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Auto Repair Excitement, Part Six

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The dealer’s tech believes he has found the problem: A pinched wire on the O2 sensor they put in yesterday. They’re going to provide Patty with a free rental car while they run some tests and a couple of long road runs to make sure they are correct this time.

And you thought that the Olympics were exciting, eh?!?!??

Auto Repair Excitement, Part Five

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Most of you are probably familiar with the 250-year-old legend of the Flying Dutchman, the ghost ship doomed to forever sail the seas, never making port; never sought after but still unexpectedly seen.

That’s what my Bug is evidently doomed to be at this VW dealers. Just when he thinks he’s seen the last of it, Kevin, the service manager, will look out of his glass-enclosed office and see the specter of a grey New Beetle with a black rag top, and he’ll know that whatever his staff does to fix it, it will be back with the same problem.

Yep; the car shut off on Patty as she drove it home from work tonight. This time, it didn’t seem to lose power totally when it shut off, so that’s, I suppose, some sort of improvement.

So it’s back to the dealer tomorrow to see what they can divine. Stay tuned!

Kid Days . . .

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Back to the old photos for a visit to the past. These were taken in Pascagoula, Mississippi in the late 1950s and seem so carefree.

In this photo, my younger brother, Jeff, attacks me with a water hose, the bounder! He’s standing in a foot tub and seems to be enjoying himself!

Here’s my mom and Jeff as we survey the results of Mom trying to put up a pup tent. Not too successful. Please note the stylin’ gunbelt I am wearing: It was the two-gun Paladin set, based upon the TV show starring Richard Boone, and it came with business cards that read:

Have Gun; Will Travel. Wire Paladin, San Francisco

Jeffrey appears to be chewing on a blue-plastic shovel. He was three years old in this photo, but, oddly enough, I believe he still chews on blue-plastic shovels.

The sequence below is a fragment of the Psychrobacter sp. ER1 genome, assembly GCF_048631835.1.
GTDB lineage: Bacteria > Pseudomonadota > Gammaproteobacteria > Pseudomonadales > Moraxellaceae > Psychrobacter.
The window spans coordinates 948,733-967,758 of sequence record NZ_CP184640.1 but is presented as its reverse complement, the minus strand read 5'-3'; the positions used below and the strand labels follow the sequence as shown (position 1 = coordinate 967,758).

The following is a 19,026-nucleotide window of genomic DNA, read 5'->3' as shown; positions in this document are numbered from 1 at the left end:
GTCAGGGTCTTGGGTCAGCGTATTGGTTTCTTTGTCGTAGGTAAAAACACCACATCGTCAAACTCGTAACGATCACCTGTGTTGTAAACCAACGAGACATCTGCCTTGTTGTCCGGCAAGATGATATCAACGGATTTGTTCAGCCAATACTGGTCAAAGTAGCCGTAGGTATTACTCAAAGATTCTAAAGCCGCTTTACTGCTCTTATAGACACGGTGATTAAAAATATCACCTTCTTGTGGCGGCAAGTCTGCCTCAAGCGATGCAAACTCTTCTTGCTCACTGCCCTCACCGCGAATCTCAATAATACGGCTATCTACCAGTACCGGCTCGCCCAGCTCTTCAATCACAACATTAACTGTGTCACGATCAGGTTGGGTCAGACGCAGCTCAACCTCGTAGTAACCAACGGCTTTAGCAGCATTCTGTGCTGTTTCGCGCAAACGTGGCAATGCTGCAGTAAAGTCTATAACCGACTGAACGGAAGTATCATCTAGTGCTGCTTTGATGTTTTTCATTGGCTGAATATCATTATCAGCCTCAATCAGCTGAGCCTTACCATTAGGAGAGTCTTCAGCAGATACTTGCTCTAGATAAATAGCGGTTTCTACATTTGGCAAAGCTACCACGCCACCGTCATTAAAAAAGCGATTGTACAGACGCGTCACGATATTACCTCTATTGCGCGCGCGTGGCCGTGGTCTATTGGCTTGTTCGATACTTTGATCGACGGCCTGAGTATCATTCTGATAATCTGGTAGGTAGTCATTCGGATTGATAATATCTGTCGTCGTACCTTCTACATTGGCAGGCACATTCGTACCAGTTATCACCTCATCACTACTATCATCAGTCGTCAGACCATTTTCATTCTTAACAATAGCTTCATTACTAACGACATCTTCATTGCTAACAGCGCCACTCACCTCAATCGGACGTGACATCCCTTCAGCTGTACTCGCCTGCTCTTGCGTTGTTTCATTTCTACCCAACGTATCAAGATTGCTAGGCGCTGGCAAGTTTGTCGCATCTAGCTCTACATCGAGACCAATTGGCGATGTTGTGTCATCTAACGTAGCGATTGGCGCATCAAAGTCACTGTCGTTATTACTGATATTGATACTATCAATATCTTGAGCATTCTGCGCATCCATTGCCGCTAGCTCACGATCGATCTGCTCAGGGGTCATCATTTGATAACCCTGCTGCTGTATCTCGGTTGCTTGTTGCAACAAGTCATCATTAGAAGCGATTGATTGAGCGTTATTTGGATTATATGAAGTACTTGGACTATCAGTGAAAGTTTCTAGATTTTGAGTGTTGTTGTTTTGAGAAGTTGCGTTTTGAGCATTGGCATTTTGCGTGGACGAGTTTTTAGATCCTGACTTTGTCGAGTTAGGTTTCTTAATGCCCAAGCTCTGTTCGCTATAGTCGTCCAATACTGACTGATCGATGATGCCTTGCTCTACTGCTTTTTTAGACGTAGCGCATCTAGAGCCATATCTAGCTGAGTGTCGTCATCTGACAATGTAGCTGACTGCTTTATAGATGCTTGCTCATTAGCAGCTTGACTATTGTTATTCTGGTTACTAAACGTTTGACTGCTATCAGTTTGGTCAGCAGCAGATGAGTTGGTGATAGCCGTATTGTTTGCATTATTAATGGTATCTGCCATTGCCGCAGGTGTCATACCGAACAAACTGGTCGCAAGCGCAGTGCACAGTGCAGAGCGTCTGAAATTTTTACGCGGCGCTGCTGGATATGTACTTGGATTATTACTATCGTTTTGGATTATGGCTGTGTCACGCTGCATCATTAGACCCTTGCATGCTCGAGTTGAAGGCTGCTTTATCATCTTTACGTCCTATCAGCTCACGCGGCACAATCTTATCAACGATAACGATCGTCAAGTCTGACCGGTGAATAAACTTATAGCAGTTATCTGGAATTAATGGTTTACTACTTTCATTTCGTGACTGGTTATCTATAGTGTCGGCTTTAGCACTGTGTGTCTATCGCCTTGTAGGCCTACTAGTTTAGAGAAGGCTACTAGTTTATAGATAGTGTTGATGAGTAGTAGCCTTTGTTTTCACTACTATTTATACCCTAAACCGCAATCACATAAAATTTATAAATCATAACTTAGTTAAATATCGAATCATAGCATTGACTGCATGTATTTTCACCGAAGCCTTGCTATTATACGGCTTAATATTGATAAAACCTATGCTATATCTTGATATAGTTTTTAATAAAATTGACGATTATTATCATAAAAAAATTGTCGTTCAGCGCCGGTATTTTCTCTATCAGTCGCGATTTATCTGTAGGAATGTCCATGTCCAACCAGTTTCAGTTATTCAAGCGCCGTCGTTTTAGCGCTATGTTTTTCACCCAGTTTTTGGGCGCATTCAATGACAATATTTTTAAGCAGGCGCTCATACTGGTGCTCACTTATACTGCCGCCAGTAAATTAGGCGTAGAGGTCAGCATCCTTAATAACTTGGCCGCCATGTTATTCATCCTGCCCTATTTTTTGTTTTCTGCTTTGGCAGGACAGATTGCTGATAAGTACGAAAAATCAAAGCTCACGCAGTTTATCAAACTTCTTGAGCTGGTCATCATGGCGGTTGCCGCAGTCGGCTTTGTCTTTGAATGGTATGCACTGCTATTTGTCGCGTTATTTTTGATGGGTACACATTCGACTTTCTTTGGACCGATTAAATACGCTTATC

In my opinion, the Paladin gunbelt was far more elegant than the Gene Autry, Lone Ranger or Roy Rogers gunbelts. It was black leather with a silver chess-knight emblem and was edged with silver beads. The guns were silver, too, with black-plastic grips.

There weren’t too many bandits who hung around our house on Resca De La Palma Street, and that gun belt was one of the main reasons.

Auto Repair Excitement, Part Four

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As Sitting Bull once said, “That was over pretty fast.”

Had the Bug towed to the dealer this morning. A big round of applause for AAA’s towing service. Patty and I have paid for AAA for years without ever calling on them, but they did a wonderful job for us twice in three days. Today, the tow truck arrived at my house in nine minutes! Unreal.

At the VW dealer, I explained what I thought the problem was to the service manager. He agreed with me, but wanted to talk to the tech on site who was most skilled concerning electrical systems on New Beetles. His take: It was still the O2 sensor, as that unit is a “warmed” circuit which feeds back to the battery terminal and could cause the exhibited behavior.

So the dealer replaced the O2 sensor and “good-willed” the cost, meaning no charge to me. And, the car fired right up and the service manager and I both wiggled the big red wire repeatedly with no problems. A VW service advisor walked up and told me that the problem and the fix both had him baffled; he’s been working with VWs many years and he’d never heard of such a thing.

It appears as though the repair is complete and the dealer was nice enough to absorb the cost. My out-of-pocket was the $120 initial diagnosis, two AAA towing charges for what was over what’s covered in my basic membership (three miles is covered; over that is $3 per mile) and two tips to the AAA tow-truck drivers. So less than $175 total; time spent at the dealer today: Less than an hour.

I hope this is the end of this unusual auto problem, but only time will tell. Hope you enjoyed reading about it and found it informative!